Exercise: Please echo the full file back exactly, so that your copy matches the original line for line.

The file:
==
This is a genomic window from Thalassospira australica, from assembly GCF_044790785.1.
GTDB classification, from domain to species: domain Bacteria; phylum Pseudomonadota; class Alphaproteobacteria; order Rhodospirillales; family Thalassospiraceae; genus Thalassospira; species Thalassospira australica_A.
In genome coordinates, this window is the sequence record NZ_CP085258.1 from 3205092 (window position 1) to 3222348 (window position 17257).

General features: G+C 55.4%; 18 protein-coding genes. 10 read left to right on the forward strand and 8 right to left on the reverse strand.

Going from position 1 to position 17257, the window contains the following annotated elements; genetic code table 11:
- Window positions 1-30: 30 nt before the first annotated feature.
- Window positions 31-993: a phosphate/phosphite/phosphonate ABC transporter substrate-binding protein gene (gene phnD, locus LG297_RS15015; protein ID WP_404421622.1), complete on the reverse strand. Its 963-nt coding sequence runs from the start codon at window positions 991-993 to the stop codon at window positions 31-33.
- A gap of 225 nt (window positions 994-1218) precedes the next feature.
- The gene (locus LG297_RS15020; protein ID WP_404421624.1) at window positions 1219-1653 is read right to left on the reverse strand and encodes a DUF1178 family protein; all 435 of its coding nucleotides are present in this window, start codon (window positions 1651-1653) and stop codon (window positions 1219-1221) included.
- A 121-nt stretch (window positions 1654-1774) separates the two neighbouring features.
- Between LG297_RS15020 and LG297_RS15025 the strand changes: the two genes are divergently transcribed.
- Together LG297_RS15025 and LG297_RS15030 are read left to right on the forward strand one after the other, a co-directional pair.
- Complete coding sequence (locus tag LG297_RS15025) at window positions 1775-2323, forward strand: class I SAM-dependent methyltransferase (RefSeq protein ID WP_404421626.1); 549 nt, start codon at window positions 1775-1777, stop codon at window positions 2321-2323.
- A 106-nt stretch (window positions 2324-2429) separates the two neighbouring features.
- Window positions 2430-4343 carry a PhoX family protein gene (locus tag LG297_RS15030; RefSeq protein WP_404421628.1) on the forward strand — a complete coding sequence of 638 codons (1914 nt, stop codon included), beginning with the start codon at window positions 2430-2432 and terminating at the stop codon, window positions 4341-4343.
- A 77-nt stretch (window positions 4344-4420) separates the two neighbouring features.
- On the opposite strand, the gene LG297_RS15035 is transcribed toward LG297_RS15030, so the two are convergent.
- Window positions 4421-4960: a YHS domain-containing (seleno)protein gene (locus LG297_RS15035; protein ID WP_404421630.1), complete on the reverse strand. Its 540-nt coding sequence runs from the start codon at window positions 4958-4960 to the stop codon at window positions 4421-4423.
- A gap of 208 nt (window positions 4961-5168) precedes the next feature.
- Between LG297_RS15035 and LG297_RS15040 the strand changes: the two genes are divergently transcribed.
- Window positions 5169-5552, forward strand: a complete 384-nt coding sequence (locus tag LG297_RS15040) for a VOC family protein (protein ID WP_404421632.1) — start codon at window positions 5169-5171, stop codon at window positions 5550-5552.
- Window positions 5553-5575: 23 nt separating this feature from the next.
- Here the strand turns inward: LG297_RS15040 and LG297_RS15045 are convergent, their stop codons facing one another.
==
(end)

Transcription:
This is a genomic window from Thalassospira australica, from assembly GCF_044790785.1.
GTDB classification, from domain to species: domain Bacteria; phylum Pseudomonadota; class Alphaproteobacteria; order Rhodospirillales; family Thalassospiraceae; genus Thalassospira; species Thalassospira australica_A.
In genome coordinates, this window is the sequence record NZ_CP085258.1 from 3205092 (window position 1) to 3222348 (window position 17257).

General features: G+C 55.4%; 18 protein-coding genes. 10 read left to right on the forward strand and 8 right to left on the reverse strand.

Going from position 1 to position 17257, the window contains the following annotated elements; genetic code table 11:
- Window positions 1-30: 30 nt before the first annotated feature.
- Window positions 31-993: a phosphate/phosphite/phosphonate ABC transporter substrate-binding protein gene (gene phnD, locus LG297_RS15015; protein ID WP_404421622.1), complete on the reverse strand. Its 963-nt coding sequence runs from the start codon at window positions 991-993 to the stop codon at window positions 31-33.
- A gap of 225 nt (window positions 994-1218) precedes the next feature.
- The gene (locus LG297_RS15020; protein ID WP_404421624.1) at window positions 1219-1653 is read right to left on the reverse strand and encodes a DUF1178 family protein; all 435 of its coding nucleotides are present in this window, start codon (window positions 1651-1653) and stop codon (window positions 1219-1221) included.
- A 121-nt stretch (window positions 1654-1774) separates the two neighbouring features.
- Between LG297_RS15020 and LG297_RS15025 the strand changes: the two genes are divergently transcribed.
- Together LG297_RS15025 and LG297_RS15030 are read left to right on the forward strand one after the other, a co-directional pair.
- Complete coding sequence (locus tag LG297_RS15025) at window positions 1775-2323, forward strand: class I SAM-dependent methyltransferase (RefSeq protein ID WP_404421626.1); 549 nt, start codon at window positions 1775-1777, stop codon at window positions 2321-2323.
- A 106-nt stretch (window positions 2324-2429) separates the two neighbouring features.
- Window positions 2430-4343 carry a PhoX family protein gene (locus tag LG297_RS15030; RefSeq protein WP_404421628.1) on the forward strand — a complete coding sequence of 638 codons (1914 nt, stop codon included), beginning with the start codon at window positions 2430-2432 and terminating at the stop codon, window positions 4341-4343.
- A 77-nt stretch (window positions 4344-4420) separates the two neighbouring features.
- On the opposite strand, the gene LG297_RS15035 is transcribed toward LG297_RS15030, so the two are convergent.
- Window positions 4421-4960: a YHS domain-containing (seleno)protein gene (locus LG297_RS15035; protein ID WP_404421630.1), complete on the reverse strand. Its 540-nt coding sequence runs from the start codon at window positions 4958-4960 to the stop codon at window positions 4421-4423.
- A gap of 208 nt (window positions 4961-5168) precedes the next feature.
- Between LG297_RS15035 and LG297_RS15040 the strand changes: the two genes are divergently transcribed.
- Window positions 5169-5552, forward strand: a complete 384-nt coding sequence (locus tag LG297_RS15040) for a VOC family protein (protein ID WP_404421632.1) — start codon at window positions 5169-5171, stop codon at window positions 5550-5552.
- Window positions 5553-5575: 23 nt separating this feature from the next.
- Here the strand turns inward: LG297_RS15040 and LG297_RS15045 are convergent, their stop codons facing one another.